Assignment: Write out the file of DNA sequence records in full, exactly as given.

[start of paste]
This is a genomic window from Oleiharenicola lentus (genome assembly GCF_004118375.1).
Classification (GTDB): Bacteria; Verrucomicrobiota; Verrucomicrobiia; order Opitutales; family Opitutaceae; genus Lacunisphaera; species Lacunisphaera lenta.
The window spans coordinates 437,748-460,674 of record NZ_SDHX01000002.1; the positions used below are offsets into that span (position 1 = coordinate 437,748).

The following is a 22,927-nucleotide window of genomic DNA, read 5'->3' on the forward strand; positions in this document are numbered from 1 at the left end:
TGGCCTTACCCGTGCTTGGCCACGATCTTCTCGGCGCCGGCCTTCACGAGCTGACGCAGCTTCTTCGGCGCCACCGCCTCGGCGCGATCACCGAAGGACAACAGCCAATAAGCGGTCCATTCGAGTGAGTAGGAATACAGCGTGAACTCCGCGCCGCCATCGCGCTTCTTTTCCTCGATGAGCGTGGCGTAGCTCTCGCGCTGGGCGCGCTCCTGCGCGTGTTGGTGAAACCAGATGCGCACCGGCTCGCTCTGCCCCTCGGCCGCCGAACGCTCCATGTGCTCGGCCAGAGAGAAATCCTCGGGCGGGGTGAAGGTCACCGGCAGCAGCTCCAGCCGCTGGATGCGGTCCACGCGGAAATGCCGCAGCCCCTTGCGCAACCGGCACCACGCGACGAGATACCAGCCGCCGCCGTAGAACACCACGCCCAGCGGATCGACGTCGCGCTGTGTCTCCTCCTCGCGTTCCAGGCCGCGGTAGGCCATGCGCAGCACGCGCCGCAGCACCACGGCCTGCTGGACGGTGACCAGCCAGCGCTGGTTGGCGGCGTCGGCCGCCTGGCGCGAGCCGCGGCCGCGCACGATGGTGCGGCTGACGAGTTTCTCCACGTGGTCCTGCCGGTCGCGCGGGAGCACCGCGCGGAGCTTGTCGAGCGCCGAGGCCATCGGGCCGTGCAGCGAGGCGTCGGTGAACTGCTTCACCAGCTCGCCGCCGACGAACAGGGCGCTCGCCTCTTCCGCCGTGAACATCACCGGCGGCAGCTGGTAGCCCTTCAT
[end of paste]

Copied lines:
This is a genomic window from Oleiharenicola lentus (genome assembly GCF_004118375.1).
Classification (GTDB): Bacteria; Verrucomicrobiota; Verrucomicrobiia; order Opitutales; family Opitutaceae; genus Lacunisphaera; species Lacunisphaera lenta.
The window spans coordinates 437,748-460,674 of record NZ_SDHX01000002.1; the positions used below are offsets into that span (position 1 = coordinate 437,748).

The following is a 22,927-nucleotide window of genomic DNA, read 5'->3' on the forward strand; positions in this document are numbered from 1 at the left end:
TGGCCTTACCCGTGCTTGGCCACGATCTTCTCGGCGCCGGCCTTCACGAGCTGACGCAGCTTCTTCGGCGCCACCGCCTCGGCGCGATCACCGAAGGACAACAGCCAATAAGCGGTCCATTCGAGTGAGTAGGAATACAGCGTGAACTCCGCGCCGCCATCGCGCTTCTTTTCCTCGATGAGCGTGGCGTAGCTCTCGCGCTGGGCGCGCTCCTGCGCGTGTTGGTGAAACCAGATGCGCACCGGCTCGCTCTGCCCCTCGGCCGCCGAACGCTCCATGTGCTCGGCCAGAGAGAAATCCTCGGGCGGGGTGAAGGTCACCGGCAGCAGCTCCAGCCGCTGGATGCGGTCCACGCGGAAATGCCGCAGCCCCTTGCGCAACCGGCACCACGCGACGAGATACCAGCCGCCGCCGTAGAACACCACGCCCAGCGGATCGACGTCGCGCTGTGTCTCCTCCTCGCGTTCCAGGCCGCGGTAGGCCATGCGCAGCACGCGCCGCAGCACCACGGCCTGCTGGACGGTGACCAGCCAGCGCTGGTTGGCGGCGTCGGCCGCCTGGCGCGAGCCGCGGCCGCGCACGATGGTGCGGCTGACGAGTTTCTCCACGTGGTCCTGCCGGTCGCGCGGGAGCACCGCGCGGAGCTTGTCGAGCGCCGAGGCCATCGGGCCGTGCAGCGAGGCGTCGGTGAACTGCTTCACCAGCTCGCCGCCGACGAACAGGGCGCTCGCCTCTTCCGCCGTGAACATCACCGGCGGCAGCTGGTAGCCCTTCAT